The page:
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TACTICAL COMBAT CASUALTY CARE: Transitioning Battlefield Lessons Learned To Other Austere Environments| Volume 28, ISSUE 2, SUPPLEMENT , S103-S108, June 2017

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The Care of Thermally Injured Patients in Operational, Austere, and Mass Casualty Situations

      Burn injury affects a half million people in the United States annually. The severe thermal injury can have long-term debilitating effects. The management of burn patients in austere and operational environments is more complex. Mass casualty incidents can result in a large number of patients with multiple traumatic injuries, which often include burn injury. Appropriate triage of casualties is essential. Severely burned patients should be evacuated to a burn center if possible. Airway management and fluid resuscitation of burn patients present unique challenges. Supplies, resources, and expertise to maintain a definitive airway may not be readily available. Airway adjuncts can be helpful but judicious use of resources is warranted in the austere setting. Traditional resuscitation of severe thermal injury is not practical in the austere environment. Oral resuscitation and in rare cases rectal hydration may be utilized until the patient can be transported to a medical facility. Much has been learned about the management of burn and polytraumatized patients after mass casualty incidents such as the September 11, 2001 terror attacks and the Pope Air Force Base disaster. A well-coordinated emergency preparedness plan is essential. The care of burn patients in austere, operational, and mass casualty situations can tax resources and manpower. The care of these patients will require creativity and ingenuity. Burn patients can be difficult to manage under normal circumstances but the care of these patients under the above situations complicates the management severalfold.

      Keywords

      Introduction

      Severe thermal injury can be lethal or result in long-term debilitating effects. According to the Centers for Disease Control (CDC) almost a half million patients sustained thermal injury requiring some sort of medical treatment annually. Of these patients, 40,000 require hospitalization for their injuries (three-fourths of which were admitted to a burn center).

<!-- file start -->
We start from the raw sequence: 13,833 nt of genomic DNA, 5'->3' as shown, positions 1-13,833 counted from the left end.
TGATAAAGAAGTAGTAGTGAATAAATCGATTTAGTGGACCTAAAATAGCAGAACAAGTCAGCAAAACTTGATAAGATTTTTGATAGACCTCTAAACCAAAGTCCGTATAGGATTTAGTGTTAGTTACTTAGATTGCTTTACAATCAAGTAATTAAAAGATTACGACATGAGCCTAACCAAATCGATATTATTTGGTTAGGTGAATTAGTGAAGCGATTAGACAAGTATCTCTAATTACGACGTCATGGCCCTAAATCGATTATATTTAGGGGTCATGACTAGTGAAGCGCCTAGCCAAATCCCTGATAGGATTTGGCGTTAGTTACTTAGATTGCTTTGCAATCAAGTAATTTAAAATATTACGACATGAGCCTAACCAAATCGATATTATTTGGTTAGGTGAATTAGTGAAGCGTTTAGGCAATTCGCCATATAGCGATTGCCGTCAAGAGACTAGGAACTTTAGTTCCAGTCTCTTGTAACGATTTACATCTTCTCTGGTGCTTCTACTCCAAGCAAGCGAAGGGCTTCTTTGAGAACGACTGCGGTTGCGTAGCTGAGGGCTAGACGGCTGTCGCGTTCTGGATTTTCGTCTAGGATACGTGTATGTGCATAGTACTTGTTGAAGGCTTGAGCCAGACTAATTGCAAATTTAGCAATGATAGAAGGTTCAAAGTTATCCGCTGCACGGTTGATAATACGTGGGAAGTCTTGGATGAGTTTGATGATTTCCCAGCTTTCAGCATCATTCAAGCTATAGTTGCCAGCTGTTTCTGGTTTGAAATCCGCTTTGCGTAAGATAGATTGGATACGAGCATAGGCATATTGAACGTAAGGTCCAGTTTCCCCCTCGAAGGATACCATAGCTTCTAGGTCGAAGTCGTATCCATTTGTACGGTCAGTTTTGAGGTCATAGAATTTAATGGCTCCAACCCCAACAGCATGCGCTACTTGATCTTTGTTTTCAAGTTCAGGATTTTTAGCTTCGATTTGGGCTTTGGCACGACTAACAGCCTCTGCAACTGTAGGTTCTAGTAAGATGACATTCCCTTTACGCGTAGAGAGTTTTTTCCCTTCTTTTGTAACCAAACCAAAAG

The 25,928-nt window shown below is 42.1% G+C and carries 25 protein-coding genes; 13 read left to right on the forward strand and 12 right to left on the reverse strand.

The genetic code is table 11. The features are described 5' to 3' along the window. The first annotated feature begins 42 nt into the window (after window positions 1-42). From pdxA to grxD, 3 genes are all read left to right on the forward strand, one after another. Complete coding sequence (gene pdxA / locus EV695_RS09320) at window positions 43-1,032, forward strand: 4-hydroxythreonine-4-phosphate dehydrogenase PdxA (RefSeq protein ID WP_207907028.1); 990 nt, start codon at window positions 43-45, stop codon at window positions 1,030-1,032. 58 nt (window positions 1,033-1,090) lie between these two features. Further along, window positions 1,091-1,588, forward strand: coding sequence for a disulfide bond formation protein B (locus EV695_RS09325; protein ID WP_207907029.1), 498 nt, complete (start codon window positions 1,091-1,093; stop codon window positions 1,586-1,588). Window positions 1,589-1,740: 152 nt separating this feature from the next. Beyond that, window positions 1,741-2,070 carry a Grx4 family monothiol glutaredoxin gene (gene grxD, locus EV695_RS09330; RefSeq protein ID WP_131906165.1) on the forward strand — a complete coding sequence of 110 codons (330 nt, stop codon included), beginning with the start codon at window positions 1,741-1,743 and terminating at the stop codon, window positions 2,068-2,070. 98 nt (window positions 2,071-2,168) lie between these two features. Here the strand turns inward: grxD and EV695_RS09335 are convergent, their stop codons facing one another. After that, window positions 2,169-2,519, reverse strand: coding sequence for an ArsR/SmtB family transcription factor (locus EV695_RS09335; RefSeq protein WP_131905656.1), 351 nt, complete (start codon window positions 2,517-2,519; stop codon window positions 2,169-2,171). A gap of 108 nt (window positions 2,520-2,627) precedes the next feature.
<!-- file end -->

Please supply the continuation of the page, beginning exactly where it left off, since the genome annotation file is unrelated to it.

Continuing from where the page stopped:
Centers for Disease Control and Prevention, National Center for Health Statistics (NCHS). National vital statistics system (1998). Available at: https://www.cdc.gov/nchs/nvss/. Accessed July 25, 2016.

      In the United States in 2016, 3275 patients died as a result of thermal and/or inhalation injury. There were 123 burn centers in the United States as of 2011. Sixty-five burn centers are verified by the American Burn Association (ABA) according to 2015 data.

      American Burn Association. Burn Incidence and Treatment in the US: 2001 Fact Sheet. Available at: www.ameriburn.org. Accessed July 25, 2016.

      However, many communities are located at great distances from any burn center and several states have no burn center within it. Globally the lack of burn treatment facilities and expertise in burn care is even more pronounced.
      Burn care is immensely more complex in austere and operational environments. Severe burn injury (defined as total burn surface area [%TBSA] greater than 20%) is incredibly difficult to manage in these environments. It is imperative that patients with severe thermal injury are evacuated to a higher level of care as soon as possible. Medical evacuation may be delayed and in some cases simply not possible. Alternatives must be devised for airway stabilization, burn resuscitation, and burn wound care. Burn patients who sustain their injuries during mass casualty incidents are much more likely to have concomitant polytraumatic injuries that further complicate their management.
      In a mass casualty event, 20–30% of casualties can have thermal injury.
      • Barillo D.J.
      Burn disasters and mass casualty incidents.
      Obviously, this proportion increases if incendiary explosives devices are involved. Natural and man-made disasters often result in significant casualties with complex assortment of injuries, which include burn injuries in many cases. Managing casualties in austere, operational, and mass casualty situations have several similarities: resources are usually limited, medical expertise may not be ready available, difficulties in evacuating casualties to an appropriate medical facility, and the need to care for these casualties in suboptimal situations for a prolonged period of time.

      Triage and severity of burn injury